The Protestants of the North felt no great necessity for the limited everyday conviviality common in the South, and in consequence of this important difference, different political cultures developed in the two parts of the island. There are numerous evidences of difference, both large and small. In the North, prime minister Lord Brookeborough could declare in a tone of firm principle that he wouldn’t have a Catholic about the place. A Protestant landowner in the South might have thought: “It is easy for him; he doesn’t need Catholics to run his estate or rent his lands.”
The substantial political difference between North and South is also sharply reflected in the different histories of religious conversion and proselytism in the two areas. Projects for the conversion of Catholics reflected the desire for Protestant-led integration. In the South, converting the majority to Protestantism was a serious political desideratum, present through the penal era (indeed, it was, arguably, the main political purpose of the penal laws) and in the early nineteenth century through the attempted Second Reformation. In the latter case, extraordinarily high levels of energy and commitment were expended by Southern Protestantism on a campaign whose objective was the conversion of the poor to bible-centred Protestantism. It amounted to a considerable extension of the less ambitious penal law conversion strategy, which had primarily targeted the numerically small class of landowning and upper class Catholics. Both were attempts to achieve a managed integration by means of what might be termed a reverse takeover.
The attempted Second Reformation was a dramatic innovation born of the political change represented by the Union of 1800 and driven by the same Protestant energies that had sought and won autonomy and prosperity in the latter half of the eighteenth century. The Union, though grudgingly accepted by Protestant Ireland, was understood by that community to constitute a threat to their autonomy, prosperity and prospects. The economic arguments for separation were no less valid in 1800 than they were in 1780. Early nineteenth century proselytism was an attempt to reverse the deleterious effects of the Union in what was, at its political core, a final and powerful, if doomed, expression of the desire for Protestant-dominated national autonomy.
Mass conversion held out the possibility of solving virtually all the former colony’s political problems at once. It would turn Catholics into Protestants and end division by bringing into being a new Ireland demographically dominated by Irish Protestants. Success would certainly have brought the question of political autonomy for Protestant Ireland back into focus. It would also, almost certainly, have seen the survival of the Irish language and a public political culture which drew symbolically on the Gaelic past. Indeed, a process of cultural appropriation, expressed chiefly through antiquarian activities as part of the Protestant national experiment, had begun in the eighteenth century and continued, as such, until at least the 1830s.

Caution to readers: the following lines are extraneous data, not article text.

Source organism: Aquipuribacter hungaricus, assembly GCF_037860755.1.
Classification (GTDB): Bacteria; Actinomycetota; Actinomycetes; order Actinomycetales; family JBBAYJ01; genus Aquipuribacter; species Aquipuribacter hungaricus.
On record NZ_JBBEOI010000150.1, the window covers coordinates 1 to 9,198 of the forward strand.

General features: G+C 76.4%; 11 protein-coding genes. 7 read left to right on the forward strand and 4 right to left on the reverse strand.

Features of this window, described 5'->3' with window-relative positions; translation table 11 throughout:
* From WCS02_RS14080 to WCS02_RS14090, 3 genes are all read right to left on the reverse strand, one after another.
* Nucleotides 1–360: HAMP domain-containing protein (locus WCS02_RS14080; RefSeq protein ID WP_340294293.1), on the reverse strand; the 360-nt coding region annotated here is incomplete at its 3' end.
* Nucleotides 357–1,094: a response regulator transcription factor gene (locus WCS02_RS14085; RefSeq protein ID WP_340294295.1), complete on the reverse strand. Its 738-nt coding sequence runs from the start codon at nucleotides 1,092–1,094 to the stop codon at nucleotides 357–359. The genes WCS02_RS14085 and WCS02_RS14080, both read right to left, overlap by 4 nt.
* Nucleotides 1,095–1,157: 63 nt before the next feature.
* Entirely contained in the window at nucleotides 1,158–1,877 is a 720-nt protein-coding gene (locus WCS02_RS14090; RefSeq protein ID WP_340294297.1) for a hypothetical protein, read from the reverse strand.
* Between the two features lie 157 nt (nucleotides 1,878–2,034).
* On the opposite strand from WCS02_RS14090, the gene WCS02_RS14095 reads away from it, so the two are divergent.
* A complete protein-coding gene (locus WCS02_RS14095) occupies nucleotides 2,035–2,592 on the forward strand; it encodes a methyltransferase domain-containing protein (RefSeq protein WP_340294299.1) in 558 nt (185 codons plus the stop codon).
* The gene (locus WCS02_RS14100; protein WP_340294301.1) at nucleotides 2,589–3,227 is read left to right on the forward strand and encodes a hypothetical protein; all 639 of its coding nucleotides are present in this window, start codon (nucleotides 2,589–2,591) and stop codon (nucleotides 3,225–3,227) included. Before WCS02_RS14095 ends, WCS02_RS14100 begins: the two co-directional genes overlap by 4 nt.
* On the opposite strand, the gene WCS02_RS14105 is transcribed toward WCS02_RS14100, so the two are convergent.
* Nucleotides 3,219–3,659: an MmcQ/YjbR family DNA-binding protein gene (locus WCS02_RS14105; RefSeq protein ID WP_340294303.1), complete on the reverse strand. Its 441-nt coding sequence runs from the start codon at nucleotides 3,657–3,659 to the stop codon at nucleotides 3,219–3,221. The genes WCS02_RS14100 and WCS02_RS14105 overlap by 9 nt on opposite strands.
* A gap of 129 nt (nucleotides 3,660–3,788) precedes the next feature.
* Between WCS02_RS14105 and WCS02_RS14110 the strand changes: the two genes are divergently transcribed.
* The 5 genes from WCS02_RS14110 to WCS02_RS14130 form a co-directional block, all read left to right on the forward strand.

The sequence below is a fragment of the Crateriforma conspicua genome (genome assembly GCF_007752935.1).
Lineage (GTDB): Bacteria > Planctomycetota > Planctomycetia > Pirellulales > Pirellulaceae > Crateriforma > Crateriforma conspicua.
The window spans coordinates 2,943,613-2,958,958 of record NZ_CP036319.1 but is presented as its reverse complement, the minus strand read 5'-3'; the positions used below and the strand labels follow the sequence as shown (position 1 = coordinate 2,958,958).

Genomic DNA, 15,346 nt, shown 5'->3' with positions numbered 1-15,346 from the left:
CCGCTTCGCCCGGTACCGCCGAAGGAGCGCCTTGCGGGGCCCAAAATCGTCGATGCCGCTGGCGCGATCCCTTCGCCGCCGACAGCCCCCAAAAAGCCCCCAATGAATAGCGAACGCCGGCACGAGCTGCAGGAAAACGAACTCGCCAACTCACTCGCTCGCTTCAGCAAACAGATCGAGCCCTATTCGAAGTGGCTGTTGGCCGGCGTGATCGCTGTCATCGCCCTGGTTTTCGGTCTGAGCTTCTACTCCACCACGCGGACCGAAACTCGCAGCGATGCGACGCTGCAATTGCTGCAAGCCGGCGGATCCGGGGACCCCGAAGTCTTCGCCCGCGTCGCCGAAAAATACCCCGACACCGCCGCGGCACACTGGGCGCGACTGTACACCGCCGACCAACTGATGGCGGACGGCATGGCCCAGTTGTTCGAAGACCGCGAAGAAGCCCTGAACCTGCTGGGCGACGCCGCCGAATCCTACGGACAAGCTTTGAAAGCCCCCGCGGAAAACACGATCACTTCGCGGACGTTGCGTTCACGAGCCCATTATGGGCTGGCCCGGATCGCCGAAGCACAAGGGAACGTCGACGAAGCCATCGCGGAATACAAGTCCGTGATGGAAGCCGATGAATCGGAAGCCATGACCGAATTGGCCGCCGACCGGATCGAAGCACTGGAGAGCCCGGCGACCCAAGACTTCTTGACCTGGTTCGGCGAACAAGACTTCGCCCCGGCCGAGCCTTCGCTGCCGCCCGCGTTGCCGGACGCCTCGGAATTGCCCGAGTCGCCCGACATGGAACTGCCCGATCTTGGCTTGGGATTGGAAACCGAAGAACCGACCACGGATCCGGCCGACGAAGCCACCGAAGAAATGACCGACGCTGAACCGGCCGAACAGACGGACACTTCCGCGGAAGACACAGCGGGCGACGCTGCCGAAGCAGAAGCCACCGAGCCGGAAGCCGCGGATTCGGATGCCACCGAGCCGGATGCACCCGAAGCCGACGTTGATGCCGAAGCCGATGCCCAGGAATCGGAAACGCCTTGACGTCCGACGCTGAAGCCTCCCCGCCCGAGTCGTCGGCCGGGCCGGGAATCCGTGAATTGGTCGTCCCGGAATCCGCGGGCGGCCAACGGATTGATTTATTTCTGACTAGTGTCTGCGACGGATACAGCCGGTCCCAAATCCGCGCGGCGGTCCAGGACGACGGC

The Second Reformation was a hopeless project from the outset. It did not enjoy anything resembling the “greenfield” character of Protestant missions to African countries. It had an immediate political purpose, which was the maintenance of elite Protestant supremacy. This was perfectly well understood by the Catholic population, which overwhelmingly declined to see Protestant missionaries as disinterested Christian zealots. Moreover, the missionary form of integration, championed through campaigns of proselytism, facilitated the continuation, and indeed the intensification of the Protestant establishment’s long-standing visceral hostility toward Catholicism. Catholic Ireland recognised the oppressive character of this dynamic and that the social forces offering it did not propose a dilution of historic oppression but simply a means of disabling potential opposition. Persistent Protestant hostility towards equitable integration was evident at the time of the Union and in post-Union Ireland not only in the attempted Second Reformation but also in the fierce opposition to Catholic Emancipation.
Despite the everyday realpolitik of limited mutual toleration, there was not and could not be ‑ despite the persistent wishful thinking of liberal ascendancy intellectuals ‑ an organic relationship between the peasantry and elite Protestant landowners. The real organic relationship existed between the Irish poor and the emergent Catholic bourgeoisie. This new and highly energetic social formation was led by the man most hated in Protestant Ireland, Daniel O’Connell. His victory in achieving Catholic Emancipation was the Second Reformation’s death knell. It was a failure which left Protestant Ireland in the political doldrums and is the background to that community’s long embrace of a conservative cultural and political somnambulance.